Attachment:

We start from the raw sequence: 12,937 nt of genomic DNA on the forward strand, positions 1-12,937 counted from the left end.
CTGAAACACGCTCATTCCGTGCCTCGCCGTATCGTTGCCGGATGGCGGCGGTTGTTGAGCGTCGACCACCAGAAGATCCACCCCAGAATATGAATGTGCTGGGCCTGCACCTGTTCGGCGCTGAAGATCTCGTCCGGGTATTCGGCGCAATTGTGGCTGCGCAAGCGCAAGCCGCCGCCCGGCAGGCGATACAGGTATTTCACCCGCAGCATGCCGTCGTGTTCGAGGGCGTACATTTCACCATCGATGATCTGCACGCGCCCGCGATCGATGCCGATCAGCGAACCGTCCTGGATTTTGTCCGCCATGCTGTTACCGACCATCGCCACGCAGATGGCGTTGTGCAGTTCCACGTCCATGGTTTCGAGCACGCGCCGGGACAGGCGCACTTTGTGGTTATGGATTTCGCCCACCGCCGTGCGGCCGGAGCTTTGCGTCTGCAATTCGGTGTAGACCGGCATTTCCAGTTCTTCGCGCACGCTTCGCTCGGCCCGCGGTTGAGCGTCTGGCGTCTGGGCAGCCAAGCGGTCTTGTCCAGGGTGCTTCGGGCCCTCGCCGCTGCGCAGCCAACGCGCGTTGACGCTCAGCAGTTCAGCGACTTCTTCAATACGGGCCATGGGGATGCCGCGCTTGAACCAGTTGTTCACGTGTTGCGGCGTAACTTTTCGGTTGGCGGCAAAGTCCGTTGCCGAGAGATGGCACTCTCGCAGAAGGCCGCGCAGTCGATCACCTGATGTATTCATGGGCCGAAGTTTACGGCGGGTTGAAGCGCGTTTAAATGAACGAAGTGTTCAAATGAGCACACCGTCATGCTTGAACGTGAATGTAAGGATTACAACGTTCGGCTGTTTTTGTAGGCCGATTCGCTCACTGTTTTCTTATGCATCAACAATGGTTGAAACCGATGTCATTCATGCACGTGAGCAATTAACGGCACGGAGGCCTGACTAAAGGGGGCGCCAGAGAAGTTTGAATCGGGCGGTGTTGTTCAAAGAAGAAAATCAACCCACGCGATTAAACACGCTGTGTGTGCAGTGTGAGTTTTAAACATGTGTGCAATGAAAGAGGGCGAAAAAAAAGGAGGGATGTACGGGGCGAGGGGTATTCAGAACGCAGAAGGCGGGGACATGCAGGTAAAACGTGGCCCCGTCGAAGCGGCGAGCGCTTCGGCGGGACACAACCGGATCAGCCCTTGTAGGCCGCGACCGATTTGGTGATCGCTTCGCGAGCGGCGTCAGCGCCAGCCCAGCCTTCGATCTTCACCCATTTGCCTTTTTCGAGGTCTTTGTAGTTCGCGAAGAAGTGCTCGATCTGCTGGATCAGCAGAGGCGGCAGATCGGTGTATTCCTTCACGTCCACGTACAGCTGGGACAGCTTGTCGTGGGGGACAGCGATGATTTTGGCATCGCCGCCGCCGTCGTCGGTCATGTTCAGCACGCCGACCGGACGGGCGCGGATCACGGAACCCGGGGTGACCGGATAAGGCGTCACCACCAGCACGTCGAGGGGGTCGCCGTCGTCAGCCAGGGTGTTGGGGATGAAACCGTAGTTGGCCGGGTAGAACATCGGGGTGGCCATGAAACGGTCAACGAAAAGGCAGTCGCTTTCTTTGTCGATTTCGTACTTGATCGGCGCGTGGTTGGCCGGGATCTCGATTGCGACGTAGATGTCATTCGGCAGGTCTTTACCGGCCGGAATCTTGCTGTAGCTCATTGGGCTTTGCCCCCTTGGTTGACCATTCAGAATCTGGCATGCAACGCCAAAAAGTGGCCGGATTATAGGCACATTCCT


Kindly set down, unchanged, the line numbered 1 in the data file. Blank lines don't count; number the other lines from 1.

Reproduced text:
We start from the raw sequence: 12,937 nt of genomic DNA on the forward strand, positions 1-12,937 counted from the left end.